Scientists and engineers at MIT‘s Computer Science and Artificial Intelligence Laboratory (CSAIL) has invented a new ink — called PhotoChromeleon Ink — that is capable of changing colors and patterns when exposed to UV Light.
The color-changing effect is achieved by mixing cyan, magenta and yellow photochromic dyes into a solution which can then be sprayed onto various objects, such as toys, sneakers, or even cars. The item is then placed under a UV light and users can pick and choose different colors and patterns they want on a computer program. Once confirmed, the UV light will activate and deactivate certain colors across the coated area, revealing exactly what the user chose. Natural light would not affect the ink, and users can easily scrap the design and start again with another UV blast that acts as an erazer. According to MIT, objects such as sneakers or toy models can take anywhere between 15-40 minutes for the process to complete.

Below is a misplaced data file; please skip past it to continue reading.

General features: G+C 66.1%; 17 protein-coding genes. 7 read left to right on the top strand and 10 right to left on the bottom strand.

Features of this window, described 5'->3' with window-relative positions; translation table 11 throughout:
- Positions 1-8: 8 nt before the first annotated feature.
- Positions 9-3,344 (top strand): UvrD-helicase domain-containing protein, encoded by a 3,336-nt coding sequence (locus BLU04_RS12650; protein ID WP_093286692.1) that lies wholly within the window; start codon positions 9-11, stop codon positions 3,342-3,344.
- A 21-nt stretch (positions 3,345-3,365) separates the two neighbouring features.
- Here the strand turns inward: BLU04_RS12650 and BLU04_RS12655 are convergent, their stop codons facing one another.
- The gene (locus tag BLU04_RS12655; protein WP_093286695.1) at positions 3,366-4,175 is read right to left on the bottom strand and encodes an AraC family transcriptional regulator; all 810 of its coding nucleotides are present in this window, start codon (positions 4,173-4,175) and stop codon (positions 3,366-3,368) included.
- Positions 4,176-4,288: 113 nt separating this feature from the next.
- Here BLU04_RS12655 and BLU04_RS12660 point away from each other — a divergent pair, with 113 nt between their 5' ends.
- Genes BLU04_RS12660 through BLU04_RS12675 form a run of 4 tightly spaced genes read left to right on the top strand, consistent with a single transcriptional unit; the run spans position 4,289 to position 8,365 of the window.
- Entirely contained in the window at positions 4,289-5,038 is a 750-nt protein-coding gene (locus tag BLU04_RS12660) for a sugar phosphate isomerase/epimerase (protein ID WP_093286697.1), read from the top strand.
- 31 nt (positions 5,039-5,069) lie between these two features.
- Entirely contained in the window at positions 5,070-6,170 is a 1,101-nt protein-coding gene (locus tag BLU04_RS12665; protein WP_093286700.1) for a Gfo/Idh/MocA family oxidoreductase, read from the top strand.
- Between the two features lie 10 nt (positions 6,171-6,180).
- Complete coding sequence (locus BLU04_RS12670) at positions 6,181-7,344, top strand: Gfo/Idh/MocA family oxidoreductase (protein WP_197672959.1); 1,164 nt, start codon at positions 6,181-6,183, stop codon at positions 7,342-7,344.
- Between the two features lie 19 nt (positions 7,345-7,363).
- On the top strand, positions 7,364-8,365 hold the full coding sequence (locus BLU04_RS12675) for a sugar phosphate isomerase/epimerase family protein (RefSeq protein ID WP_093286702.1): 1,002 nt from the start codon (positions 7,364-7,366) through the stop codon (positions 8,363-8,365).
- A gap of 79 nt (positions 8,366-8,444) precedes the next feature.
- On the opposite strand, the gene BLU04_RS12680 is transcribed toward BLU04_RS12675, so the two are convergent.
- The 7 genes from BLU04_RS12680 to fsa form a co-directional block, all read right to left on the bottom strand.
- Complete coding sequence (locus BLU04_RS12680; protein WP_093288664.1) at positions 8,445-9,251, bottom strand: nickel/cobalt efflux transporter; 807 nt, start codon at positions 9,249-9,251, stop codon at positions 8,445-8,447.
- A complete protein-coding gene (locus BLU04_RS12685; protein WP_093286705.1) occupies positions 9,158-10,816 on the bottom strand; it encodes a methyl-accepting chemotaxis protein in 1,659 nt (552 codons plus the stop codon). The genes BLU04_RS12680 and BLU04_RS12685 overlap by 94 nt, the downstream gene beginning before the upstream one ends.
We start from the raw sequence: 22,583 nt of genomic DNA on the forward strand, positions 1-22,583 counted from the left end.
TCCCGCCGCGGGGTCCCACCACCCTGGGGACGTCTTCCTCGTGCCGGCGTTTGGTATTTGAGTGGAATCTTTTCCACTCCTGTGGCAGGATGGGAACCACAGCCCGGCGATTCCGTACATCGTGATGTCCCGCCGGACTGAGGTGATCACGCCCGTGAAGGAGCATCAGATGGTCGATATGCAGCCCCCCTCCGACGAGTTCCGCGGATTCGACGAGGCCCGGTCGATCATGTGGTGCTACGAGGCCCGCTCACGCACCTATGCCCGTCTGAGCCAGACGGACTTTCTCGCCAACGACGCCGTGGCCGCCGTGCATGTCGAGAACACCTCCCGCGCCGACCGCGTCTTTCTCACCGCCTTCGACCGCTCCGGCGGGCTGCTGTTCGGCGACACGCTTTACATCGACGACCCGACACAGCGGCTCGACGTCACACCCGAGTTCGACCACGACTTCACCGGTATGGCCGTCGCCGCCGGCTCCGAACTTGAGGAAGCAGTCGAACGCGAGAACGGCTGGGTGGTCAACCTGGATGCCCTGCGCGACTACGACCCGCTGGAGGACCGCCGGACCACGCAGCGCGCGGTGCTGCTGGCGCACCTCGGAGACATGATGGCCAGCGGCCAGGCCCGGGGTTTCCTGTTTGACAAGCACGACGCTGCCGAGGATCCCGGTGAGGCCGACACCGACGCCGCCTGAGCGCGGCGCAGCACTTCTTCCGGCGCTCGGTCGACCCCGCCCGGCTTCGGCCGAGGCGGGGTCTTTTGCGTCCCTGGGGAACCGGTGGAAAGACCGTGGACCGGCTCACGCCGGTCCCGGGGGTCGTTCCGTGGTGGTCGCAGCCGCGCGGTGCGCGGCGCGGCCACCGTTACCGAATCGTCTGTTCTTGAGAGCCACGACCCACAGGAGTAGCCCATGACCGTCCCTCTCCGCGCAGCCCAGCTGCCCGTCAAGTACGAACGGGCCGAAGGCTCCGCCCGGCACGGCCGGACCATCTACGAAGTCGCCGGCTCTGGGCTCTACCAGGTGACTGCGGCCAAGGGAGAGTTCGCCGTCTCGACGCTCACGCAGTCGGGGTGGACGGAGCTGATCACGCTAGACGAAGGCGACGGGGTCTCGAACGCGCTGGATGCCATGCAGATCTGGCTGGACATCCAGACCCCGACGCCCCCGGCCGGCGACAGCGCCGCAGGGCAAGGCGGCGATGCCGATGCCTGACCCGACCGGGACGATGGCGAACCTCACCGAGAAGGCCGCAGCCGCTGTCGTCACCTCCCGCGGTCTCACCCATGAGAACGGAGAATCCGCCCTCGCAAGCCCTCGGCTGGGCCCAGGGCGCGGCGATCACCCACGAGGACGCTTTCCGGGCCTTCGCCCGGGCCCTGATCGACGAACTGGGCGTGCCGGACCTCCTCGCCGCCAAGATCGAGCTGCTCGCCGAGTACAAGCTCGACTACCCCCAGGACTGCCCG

Postdoc. Yuhua Jin of CSAIL who is also the lead author on the project’s paper said that: “This special type of dye could enable a whole myriad of customization options that could improve manufacturing efficiency and reduce overall waste. Users could personalize their belongings and appearance on a daily basis, without the need to buy the same object multiple times in different colors and styles.”
The market is already taking note of this new invention. Ford’s sustainable and emerging materials expert Dr. Alper Kiziltas commented: “This ink could reduce the number of steps required for producing a multicolor part, or improve the durability of the color from weathering or UV degradation. One day, we might even be able to personalize our vehicles on a whim.”
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